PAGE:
Deep Space Settlement is a 4X real-time strategy game focused on empire building and grand-scale space battle.

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This week there's epic nebula skyboxes and the lab station.

Posted by explr on Apr 12th, 2014

I've got a lot of things done this week and have been mostly doing two things in parallel: experimenting and refining my workflow of creating skyboxes featuring massive nebulae and building a new station asset.


Let's start with the lab station first. Like all other stations in DSS, there's a central hub, where different modules are added, which in turn provide a specific function.

If you ware familiar with the previous stations, you'll notice that's I've chosen a different surfacing approach here. This was done intentionally for a couple of reason: To differentiate and stand out, to communicate a higher sophistication and because I like to challenge myself :)

One of the earlier images I posted led people to believe it may be a station of the enemy faction, which is a reasonable assumption, but not the case.

This is still the human player faction. If you are worried about continuity and consistency of the visual language of the human faction, don't. I'm going to tie it all together nicely in texturing.
The arc in the model above is a rough block in for the science lab, which will generate Tech Points which can be spend in the tech tree. There will be other modules that produce high tech resources like the computer lab and the bio lab.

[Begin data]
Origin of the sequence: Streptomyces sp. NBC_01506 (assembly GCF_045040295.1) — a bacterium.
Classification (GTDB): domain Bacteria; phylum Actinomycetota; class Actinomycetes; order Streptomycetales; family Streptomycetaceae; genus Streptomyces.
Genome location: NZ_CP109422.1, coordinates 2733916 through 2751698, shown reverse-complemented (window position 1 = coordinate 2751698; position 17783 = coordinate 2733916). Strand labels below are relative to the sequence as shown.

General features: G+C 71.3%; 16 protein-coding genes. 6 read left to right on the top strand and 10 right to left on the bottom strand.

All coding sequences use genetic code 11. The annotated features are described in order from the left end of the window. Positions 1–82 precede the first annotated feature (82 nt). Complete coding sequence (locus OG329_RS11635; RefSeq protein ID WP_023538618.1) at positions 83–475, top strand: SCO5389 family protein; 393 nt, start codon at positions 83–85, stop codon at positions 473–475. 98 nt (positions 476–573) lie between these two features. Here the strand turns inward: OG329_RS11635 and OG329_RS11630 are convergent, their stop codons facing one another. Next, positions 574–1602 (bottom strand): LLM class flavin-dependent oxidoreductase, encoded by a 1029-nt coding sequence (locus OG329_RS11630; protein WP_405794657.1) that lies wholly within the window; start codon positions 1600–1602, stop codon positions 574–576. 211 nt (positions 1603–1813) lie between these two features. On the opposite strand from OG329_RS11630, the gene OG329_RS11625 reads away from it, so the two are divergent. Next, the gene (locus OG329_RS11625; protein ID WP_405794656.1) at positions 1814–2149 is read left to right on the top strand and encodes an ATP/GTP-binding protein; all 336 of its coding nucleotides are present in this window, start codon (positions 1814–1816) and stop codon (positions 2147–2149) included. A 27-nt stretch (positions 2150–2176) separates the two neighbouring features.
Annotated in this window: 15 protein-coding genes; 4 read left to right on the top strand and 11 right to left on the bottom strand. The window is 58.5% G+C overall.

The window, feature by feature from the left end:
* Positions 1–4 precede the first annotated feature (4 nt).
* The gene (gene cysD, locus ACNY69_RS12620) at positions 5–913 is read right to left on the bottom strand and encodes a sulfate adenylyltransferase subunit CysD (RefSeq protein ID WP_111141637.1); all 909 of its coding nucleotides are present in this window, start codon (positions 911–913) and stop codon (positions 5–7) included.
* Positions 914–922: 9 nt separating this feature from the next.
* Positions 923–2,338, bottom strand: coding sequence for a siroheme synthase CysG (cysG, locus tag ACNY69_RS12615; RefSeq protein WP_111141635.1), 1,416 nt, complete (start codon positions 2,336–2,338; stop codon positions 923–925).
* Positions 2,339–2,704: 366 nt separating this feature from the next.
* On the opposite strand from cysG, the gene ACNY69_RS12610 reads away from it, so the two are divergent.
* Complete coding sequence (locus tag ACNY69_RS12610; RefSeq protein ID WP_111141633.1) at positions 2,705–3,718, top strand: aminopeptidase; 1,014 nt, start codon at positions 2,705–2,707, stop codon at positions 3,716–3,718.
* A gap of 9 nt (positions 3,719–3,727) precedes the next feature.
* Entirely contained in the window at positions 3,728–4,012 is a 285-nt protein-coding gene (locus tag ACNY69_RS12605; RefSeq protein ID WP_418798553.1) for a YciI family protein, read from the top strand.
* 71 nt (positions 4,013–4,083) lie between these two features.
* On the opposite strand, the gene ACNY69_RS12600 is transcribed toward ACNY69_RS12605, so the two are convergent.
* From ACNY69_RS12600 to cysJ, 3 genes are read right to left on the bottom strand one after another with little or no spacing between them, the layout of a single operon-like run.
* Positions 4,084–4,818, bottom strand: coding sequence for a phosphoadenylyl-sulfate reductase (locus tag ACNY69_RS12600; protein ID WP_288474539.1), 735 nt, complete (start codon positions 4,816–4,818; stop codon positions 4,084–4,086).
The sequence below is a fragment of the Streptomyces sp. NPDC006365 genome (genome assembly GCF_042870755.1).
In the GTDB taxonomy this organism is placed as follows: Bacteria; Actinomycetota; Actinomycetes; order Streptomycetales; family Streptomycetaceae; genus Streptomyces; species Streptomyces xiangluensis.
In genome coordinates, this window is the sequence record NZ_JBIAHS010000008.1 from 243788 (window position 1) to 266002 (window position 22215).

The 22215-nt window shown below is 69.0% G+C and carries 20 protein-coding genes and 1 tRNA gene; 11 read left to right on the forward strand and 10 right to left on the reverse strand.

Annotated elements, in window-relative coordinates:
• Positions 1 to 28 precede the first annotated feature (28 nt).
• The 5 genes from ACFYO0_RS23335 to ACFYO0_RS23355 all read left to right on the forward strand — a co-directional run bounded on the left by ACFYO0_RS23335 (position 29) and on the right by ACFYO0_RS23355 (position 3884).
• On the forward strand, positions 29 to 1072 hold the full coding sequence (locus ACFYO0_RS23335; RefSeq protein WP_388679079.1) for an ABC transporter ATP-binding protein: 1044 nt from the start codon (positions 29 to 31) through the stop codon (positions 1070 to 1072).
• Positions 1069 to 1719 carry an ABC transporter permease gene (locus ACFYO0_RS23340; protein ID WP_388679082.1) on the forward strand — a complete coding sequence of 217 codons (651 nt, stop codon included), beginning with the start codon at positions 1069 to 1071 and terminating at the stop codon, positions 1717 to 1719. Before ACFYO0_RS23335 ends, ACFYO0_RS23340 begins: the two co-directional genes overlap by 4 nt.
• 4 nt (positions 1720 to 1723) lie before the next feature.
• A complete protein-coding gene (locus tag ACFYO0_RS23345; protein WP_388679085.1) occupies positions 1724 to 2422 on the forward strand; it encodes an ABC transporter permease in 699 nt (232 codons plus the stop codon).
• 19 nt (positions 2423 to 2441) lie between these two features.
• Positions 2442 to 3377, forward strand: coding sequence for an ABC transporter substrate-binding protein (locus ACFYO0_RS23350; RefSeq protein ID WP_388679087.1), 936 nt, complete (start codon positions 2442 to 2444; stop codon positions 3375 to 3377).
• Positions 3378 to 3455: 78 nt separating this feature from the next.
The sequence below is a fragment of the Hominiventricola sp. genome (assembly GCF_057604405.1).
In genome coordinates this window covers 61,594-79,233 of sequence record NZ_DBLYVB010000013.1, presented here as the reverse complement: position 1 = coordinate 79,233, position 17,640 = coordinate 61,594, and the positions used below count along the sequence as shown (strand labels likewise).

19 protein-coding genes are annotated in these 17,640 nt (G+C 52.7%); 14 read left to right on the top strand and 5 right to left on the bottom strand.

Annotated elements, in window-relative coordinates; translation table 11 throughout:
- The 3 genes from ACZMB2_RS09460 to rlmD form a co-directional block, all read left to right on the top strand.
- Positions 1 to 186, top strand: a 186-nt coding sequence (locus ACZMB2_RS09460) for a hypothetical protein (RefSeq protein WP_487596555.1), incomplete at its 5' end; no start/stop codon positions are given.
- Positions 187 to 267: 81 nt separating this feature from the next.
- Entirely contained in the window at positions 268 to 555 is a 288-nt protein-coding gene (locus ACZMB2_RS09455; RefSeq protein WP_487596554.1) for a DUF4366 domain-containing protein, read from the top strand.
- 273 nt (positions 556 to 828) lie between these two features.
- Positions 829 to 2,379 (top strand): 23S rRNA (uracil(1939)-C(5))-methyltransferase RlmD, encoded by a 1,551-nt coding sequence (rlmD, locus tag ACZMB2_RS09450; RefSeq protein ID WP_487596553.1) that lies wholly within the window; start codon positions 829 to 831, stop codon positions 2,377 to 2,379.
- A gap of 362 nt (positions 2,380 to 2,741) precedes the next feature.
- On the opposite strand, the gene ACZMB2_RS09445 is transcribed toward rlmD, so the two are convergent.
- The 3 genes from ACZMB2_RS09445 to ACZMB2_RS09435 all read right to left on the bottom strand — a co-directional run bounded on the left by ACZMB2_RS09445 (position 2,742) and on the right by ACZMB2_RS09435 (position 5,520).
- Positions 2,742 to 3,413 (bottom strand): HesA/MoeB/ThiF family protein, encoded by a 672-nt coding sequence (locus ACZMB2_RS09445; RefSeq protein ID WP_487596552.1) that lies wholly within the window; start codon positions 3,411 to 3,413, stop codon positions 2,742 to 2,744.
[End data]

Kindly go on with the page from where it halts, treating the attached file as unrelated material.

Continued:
Here is another work in progress shot, after I started greebling/kitbashing.

And here's a quick render of the greebles I've used. All of these were created for previous DSS assets.

I'm currently working on the lowpoly hub model, which will be UVed and prepared for baking a normal map from the highpoly source. More on that, next week.


The tricky part about skyboxes is making it look not like a box. This is why you usually can't just paint on the individual sides of the box. Everything needs to be properly distorted towards the sides of each side, to give the illusion of a continuous 3d environment.

My solution was to do it in 3d, create a fluid simulation, put a camera on the inside, light the particles in 3d with a couple of light sources and render out an initial skybox. Rendering particles tends to be very noisy and will look something like this:

The noise is a real problem because it kills the illusion of soft nebulae and on a skybox with 6 sides of 1024x1024 each, the individual particles are shown even bigger (in-game) than on the image above.

But, it's a great start. It's seamless and has all the major volumes and light sources established.

The next step is converting the skybox to a longitude/latitude projection. This makes it easier to paint on it because you have to deal with much fewer texture seams. Once the noise has been painted/smudged out, this is what I had after some additional color balancing:

And in-game:

Another one:

And finally, combining my nebula with a texture created using spacescape I got this:

Space scape brings in some higher frequency details, stars and more color variation.